Seattle (AP) – A Washington state jury on Wednesday awarded the Lummy Indian tribe $ 595,000 for the collapse of a net pen growing Atlantic salmon in 2017 – raising fears that the event could cause damage to wild salmon runs and prompting the legislature to ban it. Non-native fish farming.
About 250,000 Atlantic salmon escaped into the Salish Sea when a net pen owned by Cook Aquaculture – a floating enclosure off the island of Cyprus – collapsed. The Northwest Washington tribe quickly got ready to catch fish and the tribe’s fishermen were rewarded with more than 43,000 retrievals at a rate of $ 30 – a total of $ 1.3 million.
Lummy Nation sued in 2020, claiming that although the fishermen had paid compensation for their efforts, the company had not reimbursed the tribal government for its response to the spill, including managing fishermen and tracking Atlantic salmon they had brought.
In addition, the tribe “existential threat” sought damage related to the impending collapse of its culture.
The King County Superior Court jury on Wednesday refused to pay damages on that cultural harm claim, but it granted the tribe $ 595,000 on charges of negligence and unjust affluence against Cook, the tribe’s lawyers said.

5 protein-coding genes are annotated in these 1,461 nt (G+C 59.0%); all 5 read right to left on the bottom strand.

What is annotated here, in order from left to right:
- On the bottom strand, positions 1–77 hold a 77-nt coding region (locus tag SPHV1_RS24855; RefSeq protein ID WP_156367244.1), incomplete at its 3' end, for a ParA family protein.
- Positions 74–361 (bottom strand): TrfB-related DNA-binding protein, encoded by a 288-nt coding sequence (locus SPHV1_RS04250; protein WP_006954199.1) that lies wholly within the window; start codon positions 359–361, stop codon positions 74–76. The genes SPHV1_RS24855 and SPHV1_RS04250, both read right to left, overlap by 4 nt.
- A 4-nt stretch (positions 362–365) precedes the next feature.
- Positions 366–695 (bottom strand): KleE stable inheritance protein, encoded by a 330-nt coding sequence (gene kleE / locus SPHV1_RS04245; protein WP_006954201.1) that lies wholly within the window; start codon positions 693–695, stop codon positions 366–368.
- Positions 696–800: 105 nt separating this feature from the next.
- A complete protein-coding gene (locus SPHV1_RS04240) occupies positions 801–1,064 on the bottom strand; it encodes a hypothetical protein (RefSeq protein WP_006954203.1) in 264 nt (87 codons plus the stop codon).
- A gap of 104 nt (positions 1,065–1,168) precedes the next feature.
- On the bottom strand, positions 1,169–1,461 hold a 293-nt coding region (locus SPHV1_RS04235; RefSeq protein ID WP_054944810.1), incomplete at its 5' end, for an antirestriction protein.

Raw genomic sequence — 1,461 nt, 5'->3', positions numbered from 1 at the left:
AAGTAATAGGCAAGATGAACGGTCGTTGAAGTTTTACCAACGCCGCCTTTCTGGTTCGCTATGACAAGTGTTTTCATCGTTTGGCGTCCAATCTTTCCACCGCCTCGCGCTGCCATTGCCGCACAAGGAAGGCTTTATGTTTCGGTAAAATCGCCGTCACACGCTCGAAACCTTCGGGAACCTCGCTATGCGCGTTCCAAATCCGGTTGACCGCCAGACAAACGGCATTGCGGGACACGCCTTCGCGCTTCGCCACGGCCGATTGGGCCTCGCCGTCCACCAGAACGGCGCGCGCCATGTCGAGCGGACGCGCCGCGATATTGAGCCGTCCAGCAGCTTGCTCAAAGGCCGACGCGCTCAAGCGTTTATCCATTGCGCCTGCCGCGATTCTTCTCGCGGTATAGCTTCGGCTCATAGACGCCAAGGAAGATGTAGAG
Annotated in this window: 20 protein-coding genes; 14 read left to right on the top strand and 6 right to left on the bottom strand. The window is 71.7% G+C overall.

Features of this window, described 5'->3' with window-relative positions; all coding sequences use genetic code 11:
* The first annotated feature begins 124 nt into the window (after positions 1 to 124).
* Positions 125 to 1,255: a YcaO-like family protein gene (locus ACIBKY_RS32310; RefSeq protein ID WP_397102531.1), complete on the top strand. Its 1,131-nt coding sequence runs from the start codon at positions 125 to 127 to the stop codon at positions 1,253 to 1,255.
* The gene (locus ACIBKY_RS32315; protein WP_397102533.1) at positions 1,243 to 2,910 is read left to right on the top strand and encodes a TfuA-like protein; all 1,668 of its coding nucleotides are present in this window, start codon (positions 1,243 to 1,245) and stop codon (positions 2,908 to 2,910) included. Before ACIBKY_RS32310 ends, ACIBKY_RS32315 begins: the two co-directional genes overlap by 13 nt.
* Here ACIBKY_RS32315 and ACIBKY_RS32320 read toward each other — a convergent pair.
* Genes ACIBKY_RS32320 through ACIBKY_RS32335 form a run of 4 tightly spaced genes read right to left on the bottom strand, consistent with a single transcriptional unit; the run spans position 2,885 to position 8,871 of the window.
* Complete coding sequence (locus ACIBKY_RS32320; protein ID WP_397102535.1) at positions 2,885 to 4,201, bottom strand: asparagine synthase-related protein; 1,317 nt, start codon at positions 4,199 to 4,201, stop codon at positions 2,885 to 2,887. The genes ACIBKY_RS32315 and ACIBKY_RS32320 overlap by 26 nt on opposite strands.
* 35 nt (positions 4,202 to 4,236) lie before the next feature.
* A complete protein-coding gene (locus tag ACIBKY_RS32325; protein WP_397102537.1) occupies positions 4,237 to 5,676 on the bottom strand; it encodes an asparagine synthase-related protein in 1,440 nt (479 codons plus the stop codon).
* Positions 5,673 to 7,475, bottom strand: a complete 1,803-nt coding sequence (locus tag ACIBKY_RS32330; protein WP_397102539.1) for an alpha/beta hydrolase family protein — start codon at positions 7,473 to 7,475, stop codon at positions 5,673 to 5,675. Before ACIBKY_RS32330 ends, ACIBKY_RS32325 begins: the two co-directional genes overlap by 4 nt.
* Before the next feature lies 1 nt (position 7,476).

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Lummy Staff Attorney James Stroud said in an email that the tribe was pleased to find that the jury had to pay compensation to the tribe “to clean up Cook’s mess”.
“We regret having to litigate this issue, and the Lummy Nation is committed to improving the health of the Salish Sea waters,” Stroud wrote.
A spokesman for Cook Aquaculture, which has more than 10,000 employees in nine countries, did not immediately respond to an email requesting comment.
The Washington Department of Ecology fined the company $ 332,000 for the fall, accusing it of negligence, including improper maintenance of the nets. Cook has agreed to pay $ 2.75 million to settle a clean water act lawsuit filed by a company called Wildfish Conservancy. The money was diverted to environmental projects that would benefit Salmon and Killer Wales in Puget Sound, as well as the group’s legal fees.
At the time of the crash, Cook was planning to upgrade his net pens.
Cook argues that there is no evidence that the escaped Atlantic salmon survived in April 2018. In fact, despite attempts by humans to establish an Atlantic salmon population on the West Coast, those attempts have failed, company lawyers say.
“Atlantic salmon do not survive here and do not compete or breed with wild salmon,” they wrote in a trial brief. “Plaintiff himself attempted to cultivate Atlantic salmon in Washington waters in the 1970s – and failed.”
Since the Legislature banned Atlantic salmon farming in state waters in 2018, Cook is raising local steelhead trout instead. In January, the Washington Supreme Court unanimously upheld Cook’s permission to do so.